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Mauritius FSC ANNUAL REPORT 2020/21 – some notes on MC visits and enforcement


With over 19,000 entities under its purview, the completion of this action item required the FSC to develop a well-articulated plan that effectively directs supervisory focus to areas of higher money laundering and terrorist financing risks by targeting higher risk entities for onsite inspections. As a result, the FSC conducted 771 (4%) inspections in the reporting period.

The visits resulted in 110 (14%) being looked at by the enforcement committee, which resulted in show cause letters issued, sanctions and monetary penalties imposed.

The types of administrative sanctions taken by the EC July 2020 to June 2021 July 2019 to June 2020

  1. Revocation of Licences [5]
  2. Disqualification of Officers [8]
  3. Private Warning [6]
  4. Public Censure - -
  5. Administrative Penalty [11]

Concerning MC AND In line with the FATF Action Plan, 55 inspections had been earmarked for the TCSP sector for 2020/21 AML/CFT Inspection Cycle 1.

Moreover, 7 MCs that had severe deficiencies and breaches in their AML/CFT framework were referred to Enforcement Directorate for relevant enforcement/follow-up actions. One of those MCs was targeted for a follow-up inspection.

The visits plan for MCs

At close of the year under review, despite the COVID-19 pandemic, all the 55 MCs were inspected. To enable the proper and smooth conduct of the AML/CFT onsite inspections, the FSC Mauritius developed and implemented an online Onsite Inspection Model. The onsite inspections focused on the following areas of AML/CFT amongst others, and involved “walk-through” verifications:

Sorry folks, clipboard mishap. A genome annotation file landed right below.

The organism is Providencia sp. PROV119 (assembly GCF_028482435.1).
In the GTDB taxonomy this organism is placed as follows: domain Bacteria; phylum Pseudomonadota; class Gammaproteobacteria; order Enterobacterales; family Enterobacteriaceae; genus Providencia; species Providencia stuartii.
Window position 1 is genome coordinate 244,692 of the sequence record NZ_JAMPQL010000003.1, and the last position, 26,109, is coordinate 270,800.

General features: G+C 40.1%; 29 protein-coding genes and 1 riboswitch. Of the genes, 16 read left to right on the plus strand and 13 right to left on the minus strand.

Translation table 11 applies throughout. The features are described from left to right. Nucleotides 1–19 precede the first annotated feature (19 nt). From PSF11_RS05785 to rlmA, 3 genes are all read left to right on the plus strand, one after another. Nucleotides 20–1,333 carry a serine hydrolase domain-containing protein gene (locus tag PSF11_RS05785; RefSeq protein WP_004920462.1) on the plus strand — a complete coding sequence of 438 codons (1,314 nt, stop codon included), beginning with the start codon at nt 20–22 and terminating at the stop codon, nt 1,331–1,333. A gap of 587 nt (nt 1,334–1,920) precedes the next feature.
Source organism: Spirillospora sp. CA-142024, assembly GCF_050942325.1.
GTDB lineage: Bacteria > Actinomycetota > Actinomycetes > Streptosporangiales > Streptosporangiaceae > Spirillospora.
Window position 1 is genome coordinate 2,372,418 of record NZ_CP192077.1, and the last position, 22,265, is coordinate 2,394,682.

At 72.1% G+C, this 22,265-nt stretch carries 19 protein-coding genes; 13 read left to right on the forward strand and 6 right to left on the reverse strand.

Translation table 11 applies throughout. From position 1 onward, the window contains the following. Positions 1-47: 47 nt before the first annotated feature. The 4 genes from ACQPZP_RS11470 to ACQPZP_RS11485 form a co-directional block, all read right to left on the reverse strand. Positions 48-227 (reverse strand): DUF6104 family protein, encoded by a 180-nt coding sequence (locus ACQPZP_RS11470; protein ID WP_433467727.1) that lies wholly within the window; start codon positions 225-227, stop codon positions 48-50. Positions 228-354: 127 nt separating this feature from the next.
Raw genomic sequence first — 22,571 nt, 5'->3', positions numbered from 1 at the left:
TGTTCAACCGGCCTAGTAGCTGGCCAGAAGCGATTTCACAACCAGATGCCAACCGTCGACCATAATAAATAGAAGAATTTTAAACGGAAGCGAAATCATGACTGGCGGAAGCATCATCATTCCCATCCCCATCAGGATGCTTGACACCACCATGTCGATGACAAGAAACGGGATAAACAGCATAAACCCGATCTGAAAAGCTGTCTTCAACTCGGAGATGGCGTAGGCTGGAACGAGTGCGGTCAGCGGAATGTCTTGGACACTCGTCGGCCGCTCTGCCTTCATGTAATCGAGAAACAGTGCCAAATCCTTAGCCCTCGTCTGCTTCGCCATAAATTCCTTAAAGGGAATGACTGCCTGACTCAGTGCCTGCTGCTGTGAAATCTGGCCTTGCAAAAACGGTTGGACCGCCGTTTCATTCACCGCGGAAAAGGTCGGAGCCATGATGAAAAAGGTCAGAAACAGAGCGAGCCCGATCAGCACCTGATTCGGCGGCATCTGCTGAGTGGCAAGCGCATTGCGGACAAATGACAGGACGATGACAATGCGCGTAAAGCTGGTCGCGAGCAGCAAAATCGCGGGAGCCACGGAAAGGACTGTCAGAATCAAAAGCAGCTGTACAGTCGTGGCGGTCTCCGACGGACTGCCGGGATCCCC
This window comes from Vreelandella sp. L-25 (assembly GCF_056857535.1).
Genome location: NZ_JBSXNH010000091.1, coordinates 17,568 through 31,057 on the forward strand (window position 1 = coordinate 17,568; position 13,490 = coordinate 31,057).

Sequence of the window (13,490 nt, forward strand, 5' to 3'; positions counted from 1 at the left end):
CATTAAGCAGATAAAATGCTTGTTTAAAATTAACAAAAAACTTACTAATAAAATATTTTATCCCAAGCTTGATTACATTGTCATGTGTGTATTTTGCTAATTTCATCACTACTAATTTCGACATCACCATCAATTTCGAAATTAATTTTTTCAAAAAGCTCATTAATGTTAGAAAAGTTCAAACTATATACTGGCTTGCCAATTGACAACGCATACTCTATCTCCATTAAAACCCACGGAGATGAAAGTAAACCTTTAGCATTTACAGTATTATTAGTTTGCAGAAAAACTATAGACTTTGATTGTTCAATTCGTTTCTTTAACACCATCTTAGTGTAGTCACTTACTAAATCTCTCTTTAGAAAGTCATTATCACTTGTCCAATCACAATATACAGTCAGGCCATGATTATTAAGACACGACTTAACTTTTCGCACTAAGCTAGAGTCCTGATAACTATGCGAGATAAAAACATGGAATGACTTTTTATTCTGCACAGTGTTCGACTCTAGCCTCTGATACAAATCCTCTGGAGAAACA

1. The Enterprise Risk Assessment and Client Risk Assessment;
  2. Policies and Procedures pertaining to AML/CFT, proper risk rating of clients, ongoing monitoring of clients and their transactions;
  3. Proper record keeping of Customer Due Diligence (CDD) documentations and client transactions;
  4. Independent CDD and reliance on third parties for CDD;
  5. Beneficial Owner;
  6. Ongoing Monitoring;
  7. Politically Exposed Persons;
  8. Targeted Financial Sanctions (TFS) including sanctions screening tools and assets freezing;
  9. Enhanced Measures;
  10. Suspicious Transactions Reporting process and internal disclosure mechanism and use of new technologies;
  11. Money Laundering Reporting Officer (MLRO);
  12. Compliance Officer and adequacy of resources;
  13. Board of Directors/Senior Management oversight;
  14. AML/CFT Training;
  15. AML/CFT Audit; and
  16. Client file reviews.

Based on the findings following the inspections, certain gaps were identified.

Accordingly, MCs were tasked to adopt a remedial plan. The FSC Mauritius ensured that these remedial plans submitted by licensees were effectively implemented.

From the remedial plans received during the year under review, it was noted that MCs understood the scope and rationale for the AML/CFT inspections conducted.

The remedial plans were comprehensive and time barred.

Subsequently, after 2 months, MCs provided a Status Report backed by appropriate documentary evidence of actions taken (e.g. Business Risk Assessment (BRA) and AML/CFT Audit reports).

Figure 1: TCSP level of compliance Post Onsite Compliance Strengths v/s Post Remedial Compliance Strengths (Per Parameter)

The above diagram illustrates the level of AML/CFT compliance achieved by TCSP post inspections and follow-ups. It can be noted that significant improvement has been achieved on risk assessment independent audit, amongst others.

In a few instances, the FSC Mauritius also met with the representatives of the MCs where the remedial plans submitted were not aligned with the required standards.


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